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Germany, Russia Propose New Security Committee

MESEBERG, Germany — German Chancellor Angela Merkel and President Dmitry Medvedev have proposed a joint European Union-Russian security committee aimed at resolving regional crises and conflicts.

Merkel and Medvedev told reporters after a meeting outside of Berlin on Saturday that constant contact between the EU and Russia on security matters needed to progress to a higher level.

"This should help to resolve difficult situations better than in the past," Merkel said.

Medvedev arrived Friday for a two-day exchange with Merkel at the Meseberg mansion in the countryside outside Berlin.

Merkel and Medvedev said they covered a wide range of issues in 10 hours of talks, including the euro crisis, financial markets regulation and international issues like Iran, Afghanistan and Central Asia.

The proposed new forum, called the EU-Russia Political and Security Committee, should work on the ministerial level, with EU High Representative Catherine Ashton and Foreign Minister Sergei Lavrov in charge, they said in a joint written statement.

Its main purpose should be to "establish ground rules for joint EU-Russia civil/military crisis management operations," the statement said. In addition, it should work on specific issues, conflicts, and crisis situations, it said.

The first issue to be tackled could be the Transdnestr conflict that has troubled Russia, Ukraine, Moldova and the EU for almost two decades, it said.

The cooperation "could include a joint EU-Russia engagement, which would guarantee a smooth transition of the present situation to a final stage," according to the statement.

No agreement was reached, however, on lifting visa obligations for travels between Russia and the European Union.

Merkel said Germany has always taken a "careful approach" toward the visa question.

"It is not about postponing this forever," she added. "We are now at the stage where we will very specifically talk about what needs to be done to lift the need for visas."

Medvedev reiterated that Russia was ready to go ahead with ending visa obligations.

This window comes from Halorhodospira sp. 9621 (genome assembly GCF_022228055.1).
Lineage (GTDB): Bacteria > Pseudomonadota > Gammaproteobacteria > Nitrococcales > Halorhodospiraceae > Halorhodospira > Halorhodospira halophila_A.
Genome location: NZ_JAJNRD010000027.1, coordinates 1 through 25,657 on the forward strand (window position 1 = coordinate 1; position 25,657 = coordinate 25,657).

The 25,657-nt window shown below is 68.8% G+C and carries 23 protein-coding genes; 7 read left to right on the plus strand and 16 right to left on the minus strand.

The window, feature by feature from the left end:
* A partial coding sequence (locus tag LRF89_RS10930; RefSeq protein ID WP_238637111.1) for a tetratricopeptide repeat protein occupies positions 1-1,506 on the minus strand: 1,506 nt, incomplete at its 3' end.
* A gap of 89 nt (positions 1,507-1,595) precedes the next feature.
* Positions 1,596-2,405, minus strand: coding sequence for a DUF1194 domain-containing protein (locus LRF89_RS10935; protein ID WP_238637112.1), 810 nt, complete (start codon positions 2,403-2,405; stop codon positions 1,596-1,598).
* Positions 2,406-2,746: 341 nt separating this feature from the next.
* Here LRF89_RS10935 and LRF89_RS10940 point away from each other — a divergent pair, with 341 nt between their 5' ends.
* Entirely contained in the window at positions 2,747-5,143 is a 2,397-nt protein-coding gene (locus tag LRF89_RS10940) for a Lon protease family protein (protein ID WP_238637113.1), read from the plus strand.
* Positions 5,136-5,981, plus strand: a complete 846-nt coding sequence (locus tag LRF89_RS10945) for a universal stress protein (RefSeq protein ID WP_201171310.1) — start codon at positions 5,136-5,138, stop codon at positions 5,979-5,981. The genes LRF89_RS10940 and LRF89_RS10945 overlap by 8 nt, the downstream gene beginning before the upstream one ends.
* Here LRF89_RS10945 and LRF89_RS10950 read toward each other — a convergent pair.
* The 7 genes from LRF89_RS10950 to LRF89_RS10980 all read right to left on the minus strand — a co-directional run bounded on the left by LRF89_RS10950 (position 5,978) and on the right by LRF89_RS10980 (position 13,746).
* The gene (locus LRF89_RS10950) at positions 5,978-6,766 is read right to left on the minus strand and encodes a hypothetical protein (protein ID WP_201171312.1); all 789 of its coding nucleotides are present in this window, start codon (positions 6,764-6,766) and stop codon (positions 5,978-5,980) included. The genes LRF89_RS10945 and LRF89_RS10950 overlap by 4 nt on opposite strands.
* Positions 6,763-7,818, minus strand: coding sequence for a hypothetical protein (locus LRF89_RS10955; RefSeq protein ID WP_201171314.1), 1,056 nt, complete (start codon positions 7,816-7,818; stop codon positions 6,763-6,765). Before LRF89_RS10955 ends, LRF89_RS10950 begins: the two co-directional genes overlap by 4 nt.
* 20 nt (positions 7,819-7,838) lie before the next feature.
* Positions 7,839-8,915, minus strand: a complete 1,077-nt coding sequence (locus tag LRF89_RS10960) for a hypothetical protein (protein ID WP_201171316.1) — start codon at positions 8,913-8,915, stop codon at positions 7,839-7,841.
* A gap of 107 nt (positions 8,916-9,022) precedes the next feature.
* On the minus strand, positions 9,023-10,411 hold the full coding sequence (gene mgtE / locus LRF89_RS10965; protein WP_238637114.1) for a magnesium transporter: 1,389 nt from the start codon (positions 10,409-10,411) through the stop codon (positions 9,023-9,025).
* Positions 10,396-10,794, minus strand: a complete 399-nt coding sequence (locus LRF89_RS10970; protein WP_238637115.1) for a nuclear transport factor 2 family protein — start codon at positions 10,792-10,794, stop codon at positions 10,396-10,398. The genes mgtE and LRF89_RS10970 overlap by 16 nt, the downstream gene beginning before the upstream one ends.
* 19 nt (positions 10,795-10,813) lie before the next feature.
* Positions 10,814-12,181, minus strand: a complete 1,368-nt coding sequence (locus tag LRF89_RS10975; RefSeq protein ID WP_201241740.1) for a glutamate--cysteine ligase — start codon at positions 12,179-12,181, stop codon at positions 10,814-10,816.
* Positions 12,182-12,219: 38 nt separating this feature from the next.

"If we can agree on this, this will change the quality of our lives," he said. "This will make us true strategic partners."

On Iran, he and Merkel declared that the five world powers negotiating with Tehran supported a new set of international sanctions.

Medvedev said "agreement on the sanctions exists," despite the fact that "nobody wants sanctions."

"We hope the voice of the international community will be heard by the Iranian leadership," Medvedev said.

Merkel said sanctions could be passed by the United Nations Security Council "in the near future."

Russia has been traditionally opposed to sanctions for Iran, a longtime trade partner, but in recent months officials have shown less patience with Iran's refusal to stop enriching uranium and heed other council demands meant to reduce suspicions over its nuclear aims.

"I am very happy that we can stand here jointly today and say that this is a joint position not only of the European Union, the United States of America and Russia, but also of China," Merkel said. "That is an important step the international community has made here."

Moscow has recently joined the other four UN Security Council members — the United States, China, Britain and France — to tentatively back a draft fourth set of UN sanctions against Iran.

Russia and China are against attempts to rush a vote in the UN Security Council on further sanctions against Iran, Lavrov said Friday in Beijing, Reuters reported.

But Lavrov also added that work on the resolution was close to completion and that the economic interests of Russia and China had been taken into account in the draft.

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